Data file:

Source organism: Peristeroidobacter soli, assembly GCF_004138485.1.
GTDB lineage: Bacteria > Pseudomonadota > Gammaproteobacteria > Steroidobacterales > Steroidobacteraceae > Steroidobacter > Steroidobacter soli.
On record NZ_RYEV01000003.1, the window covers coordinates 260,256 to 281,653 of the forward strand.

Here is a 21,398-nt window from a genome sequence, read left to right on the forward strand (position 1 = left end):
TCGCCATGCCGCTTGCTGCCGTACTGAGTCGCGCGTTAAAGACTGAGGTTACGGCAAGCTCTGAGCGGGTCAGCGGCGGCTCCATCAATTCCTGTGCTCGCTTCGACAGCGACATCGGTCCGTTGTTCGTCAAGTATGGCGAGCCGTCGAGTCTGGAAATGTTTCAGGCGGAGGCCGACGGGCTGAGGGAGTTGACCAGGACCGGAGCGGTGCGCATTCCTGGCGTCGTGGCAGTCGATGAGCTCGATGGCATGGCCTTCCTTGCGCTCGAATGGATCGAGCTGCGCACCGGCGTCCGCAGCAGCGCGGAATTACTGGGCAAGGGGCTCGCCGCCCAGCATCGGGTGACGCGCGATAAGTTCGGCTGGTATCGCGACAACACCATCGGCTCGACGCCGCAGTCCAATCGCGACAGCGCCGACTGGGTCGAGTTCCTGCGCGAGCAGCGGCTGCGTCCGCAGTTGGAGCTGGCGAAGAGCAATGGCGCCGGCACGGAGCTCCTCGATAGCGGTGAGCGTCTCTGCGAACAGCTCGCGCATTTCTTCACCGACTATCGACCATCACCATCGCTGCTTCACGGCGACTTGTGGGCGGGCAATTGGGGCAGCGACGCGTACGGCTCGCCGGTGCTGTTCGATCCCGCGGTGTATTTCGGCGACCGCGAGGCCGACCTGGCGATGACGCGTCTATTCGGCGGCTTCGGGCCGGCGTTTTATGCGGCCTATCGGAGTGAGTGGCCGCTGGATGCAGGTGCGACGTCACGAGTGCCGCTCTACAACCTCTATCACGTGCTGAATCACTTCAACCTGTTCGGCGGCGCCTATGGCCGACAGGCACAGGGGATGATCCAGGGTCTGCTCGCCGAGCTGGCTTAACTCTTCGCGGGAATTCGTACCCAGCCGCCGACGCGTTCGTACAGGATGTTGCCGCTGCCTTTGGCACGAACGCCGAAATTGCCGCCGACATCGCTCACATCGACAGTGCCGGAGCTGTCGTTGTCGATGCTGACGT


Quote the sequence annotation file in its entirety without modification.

Source organism: Peristeroidobacter soli, assembly GCF_004138485.1.
GTDB lineage: Bacteria > Pseudomonadota > Gammaproteobacteria > Steroidobacterales > Steroidobacteraceae > Steroidobacter > Steroidobacter soli.
On record NZ_RYEV01000003.1, the window covers coordinates 260,256 to 281,653 of the forward strand.

Here is a 21,398-nt window from a genome sequence, read left to right on the forward strand (position 1 = left end):
TCGCCATGCCGCTTGCTGCCGTACTGAGTCGCGCGTTAAAGACTGAGGTTACGGCAAGCTCTGAGCGGGTCAGCGGCGGCTCCATCAATTCCTGTGCTCGCTTCGACAGCGACATCGGTCCGTTGTTCGTCAAGTATGGCGAGCCGTCGAGTCTGGAAATGTTTCAGGCGGAGGCCGACGGGCTGAGGGAGTTGACCAGGACCGGAGCGGTGCGCATTCCTGGCGTCGTGGCAGTCGATGAGCTCGATGGCATGGCCTTCCTTGCGCTCGAATGGATCGAGCTGCGCACCGGCGTCCGCAGCAGCGCGGAATTACTGGGCAAGGGGCTCGCCGCCCAGCATCGGGTGACGCGCGATAAGTTCGGCTGGTATCGCGACAACACCATCGGCTCGACGCCGCAGTCCAATCGCGACAGCGCCGACTGGGTCGAGTTCCTGCGCGAGCAGCGGCTGCGTCCGCAGTTGGAGCTGGCGAAGAGCAATGGCGCCGGCACGGAGCTCCTCGATAGCGGTGAGCGTCTCTGCGAACAGCTCGCGCATTTCTTCACCGACTATCGACCATCACCATCGCTGCTTCACGGCGACTTGTGGGCGGGCAATTGGGGCAGCGACGCGTACGGCTCGCCGGTGCTGTTCGATCCCGCGGTGTATTTCGGCGACCGCGAGGCCGACCTGGCGATGACGCGTCTATTCGGCGGCTTCGGGCCGGCGTTTTATGCGGCCTATCGGAGTGAGTGGCCGCTGGATGCAGGTGCGACGTCACGAGTGCCGCTCTACAACCTCTATCACGTGCTGAATCACTTCAACCTGTTCGGCGGCGCCTATGGCCGACAGGCACAGGGGATGATCCAGGGTCTGCTCGCCGAGCTGGCTTAACTCTTCGCGGGAATTCGTACCCAGCCGCCGACGCGTTCGTACAGGATGTTGCCGCTGCCTTTGGCACGAACGCCGAAATTGCCGCCGACATCGCTCACATCGACAGTGCCGGAGCTGTCGTTGTCGATGCTGACGT